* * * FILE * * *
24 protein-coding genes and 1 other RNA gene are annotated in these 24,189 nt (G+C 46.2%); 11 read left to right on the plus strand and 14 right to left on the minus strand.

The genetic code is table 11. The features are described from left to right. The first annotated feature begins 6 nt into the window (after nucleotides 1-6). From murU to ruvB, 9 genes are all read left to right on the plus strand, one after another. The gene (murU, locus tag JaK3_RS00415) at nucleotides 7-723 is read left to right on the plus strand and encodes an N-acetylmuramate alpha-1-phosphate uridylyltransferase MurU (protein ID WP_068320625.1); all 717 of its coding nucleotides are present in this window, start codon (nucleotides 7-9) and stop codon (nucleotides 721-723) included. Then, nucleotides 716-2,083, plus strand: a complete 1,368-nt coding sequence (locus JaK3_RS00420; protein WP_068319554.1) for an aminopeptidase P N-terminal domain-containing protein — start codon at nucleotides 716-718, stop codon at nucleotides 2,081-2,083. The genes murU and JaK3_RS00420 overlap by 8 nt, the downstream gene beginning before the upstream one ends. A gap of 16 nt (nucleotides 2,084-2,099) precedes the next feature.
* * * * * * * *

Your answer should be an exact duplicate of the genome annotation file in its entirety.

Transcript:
24 protein-coding genes and 1 other RNA gene are annotated in these 24,189 nt (G+C 46.2%); 11 read left to right on the plus strand and 14 right to left on the minus strand.

The genetic code is table 11. The features are described from left to right. The first annotated feature begins 6 nt into the window (after nucleotides 1-6). From murU to ruvB, 9 genes are all read left to right on the plus strand, one after another. The gene (murU, locus tag JaK3_RS00415) at nucleotides 7-723 is read left to right on the plus strand and encodes an N-acetylmuramate alpha-1-phosphate uridylyltransferase MurU (protein ID WP_068320625.1); all 717 of its coding nucleotides are present in this window, start codon (nucleotides 7-9) and stop codon (nucleotides 721-723) included. Then, nucleotides 716-2,083, plus strand: a complete 1,368-nt coding sequence (locus JaK3_RS00420; protein WP_068319554.1) for an aminopeptidase P N-terminal domain-containing protein — start codon at nucleotides 716-718, stop codon at nucleotides 2,081-2,083. The genes murU and JaK3_RS00420 overlap by 8 nt, the downstream gene beginning before the upstream one ends. A gap of 16 nt (nucleotides 2,084-2,099) precedes the next feature.